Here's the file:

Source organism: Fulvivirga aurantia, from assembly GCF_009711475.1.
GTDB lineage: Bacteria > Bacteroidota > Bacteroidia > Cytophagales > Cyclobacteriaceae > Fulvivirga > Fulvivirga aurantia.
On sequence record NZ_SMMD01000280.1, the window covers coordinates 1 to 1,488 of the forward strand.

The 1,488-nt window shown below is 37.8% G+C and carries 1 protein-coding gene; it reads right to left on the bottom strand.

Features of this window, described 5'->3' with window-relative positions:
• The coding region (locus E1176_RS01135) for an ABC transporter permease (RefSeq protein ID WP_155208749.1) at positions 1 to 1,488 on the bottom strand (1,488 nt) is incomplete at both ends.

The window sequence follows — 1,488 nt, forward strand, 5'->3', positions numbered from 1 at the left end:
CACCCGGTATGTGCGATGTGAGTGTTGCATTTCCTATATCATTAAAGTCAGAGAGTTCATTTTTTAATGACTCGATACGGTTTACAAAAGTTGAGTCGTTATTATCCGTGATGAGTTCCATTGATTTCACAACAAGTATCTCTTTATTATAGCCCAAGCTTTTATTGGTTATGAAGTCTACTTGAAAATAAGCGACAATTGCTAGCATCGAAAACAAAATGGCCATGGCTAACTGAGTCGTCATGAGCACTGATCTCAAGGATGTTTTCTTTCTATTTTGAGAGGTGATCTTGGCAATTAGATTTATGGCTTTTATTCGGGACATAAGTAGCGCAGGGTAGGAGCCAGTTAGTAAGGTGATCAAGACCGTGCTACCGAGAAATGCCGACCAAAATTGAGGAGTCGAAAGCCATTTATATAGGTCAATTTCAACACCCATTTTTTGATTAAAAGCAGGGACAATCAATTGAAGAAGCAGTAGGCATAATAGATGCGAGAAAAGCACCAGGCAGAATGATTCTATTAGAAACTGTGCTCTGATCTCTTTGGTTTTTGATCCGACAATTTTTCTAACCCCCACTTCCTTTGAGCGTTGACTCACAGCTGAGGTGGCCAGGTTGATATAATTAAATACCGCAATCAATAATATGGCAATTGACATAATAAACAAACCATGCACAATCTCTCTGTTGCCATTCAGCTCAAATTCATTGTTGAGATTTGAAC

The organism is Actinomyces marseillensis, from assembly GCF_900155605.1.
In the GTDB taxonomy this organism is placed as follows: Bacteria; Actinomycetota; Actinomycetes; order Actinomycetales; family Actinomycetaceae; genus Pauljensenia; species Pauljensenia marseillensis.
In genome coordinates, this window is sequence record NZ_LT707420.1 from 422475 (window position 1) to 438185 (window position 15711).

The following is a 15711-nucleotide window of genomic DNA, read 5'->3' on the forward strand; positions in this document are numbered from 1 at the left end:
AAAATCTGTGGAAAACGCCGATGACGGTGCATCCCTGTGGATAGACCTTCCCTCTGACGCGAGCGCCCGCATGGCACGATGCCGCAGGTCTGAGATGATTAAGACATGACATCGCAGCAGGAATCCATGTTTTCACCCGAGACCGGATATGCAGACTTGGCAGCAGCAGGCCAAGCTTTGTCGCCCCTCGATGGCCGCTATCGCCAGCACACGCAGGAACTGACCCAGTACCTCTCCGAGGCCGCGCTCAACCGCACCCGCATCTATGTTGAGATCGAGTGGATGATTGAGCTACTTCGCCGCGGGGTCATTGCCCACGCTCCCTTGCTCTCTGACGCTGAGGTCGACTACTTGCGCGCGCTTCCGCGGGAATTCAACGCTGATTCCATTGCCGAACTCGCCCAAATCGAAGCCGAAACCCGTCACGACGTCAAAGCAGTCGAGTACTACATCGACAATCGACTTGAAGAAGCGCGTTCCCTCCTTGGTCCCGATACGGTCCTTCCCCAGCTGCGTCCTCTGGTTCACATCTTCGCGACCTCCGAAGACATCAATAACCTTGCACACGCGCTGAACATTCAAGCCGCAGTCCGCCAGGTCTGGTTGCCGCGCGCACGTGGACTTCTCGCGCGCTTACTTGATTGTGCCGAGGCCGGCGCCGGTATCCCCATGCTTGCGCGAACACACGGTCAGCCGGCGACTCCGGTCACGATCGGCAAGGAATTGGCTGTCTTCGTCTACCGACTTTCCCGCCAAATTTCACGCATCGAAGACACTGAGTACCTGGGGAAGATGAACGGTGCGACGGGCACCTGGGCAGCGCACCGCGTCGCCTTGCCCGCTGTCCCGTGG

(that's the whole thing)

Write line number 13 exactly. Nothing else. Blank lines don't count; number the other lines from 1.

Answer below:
AAAATCTGTGGAAAACGCCGATGACGGTGCATCCCTGTGGATAGACCTTCCCTCTGACGCGAGCGCCCGCATGGCACGATGCCGCAGGTCTGAGATGATTAAGACATGACATCGCAGCAGGAATCCATGTTTTCACCCGAGACCGGATATGCAGACTTGGCAGCAGCAGGCCAAGCTTTGTCGCCCCTCGATGGCCGCTATCGCCAGCACACGCAGGAACTGACCCAGTACCTCTCCGAGGCCGCGCTCAACCGCACCCGCATCTATGTTGAGATCGAGTGGATGATTGAGCTACTTCGCCGCGGGGTCATTGCCCACGCTCCCTTGCTCTCTGACGCTGAGGTCGACTACTTGCGCGCGCTTCCGCGGGAATTCAACGCTGATTCCATTGCCGAACTCGCCCAAATCGAAGCCGAAACCCGTCACGACGTCAAAGCAGTCGAGTACTACATCGACAATCGACTTGAAGAAGCGCGTTCCCTCCTTGGTCCCGATACGGTCCTTCCCCAGCTGCGTCCTCTGGTTCACATCTTCGCGACCTCCGAAGACATCAATAACCTTGCACACGCGCTGAACATTCAAGCCGCAGTCCGCCAGGTCTGGTTGCCGCGCGCACGTGGACTTCTCGCGCGCTTACTTGATTGTGCCGAGGCCGGCGCCGGTATCCCCATGCTTGCGCGAACACACGGTCAGCCGGCGACTCCGGTCACGATCGGCAAGGAATTGGCTGTCTTCGTCTACCGACTTTCCCGCCAAATTTCACGCATCGAAGACACTGAGTACCTGGGGAAGATGAACGGTGCGACGGGCACCTGGGCAGCGCACCGCGTCGCCTTGCCCGCTGTCCCGTGG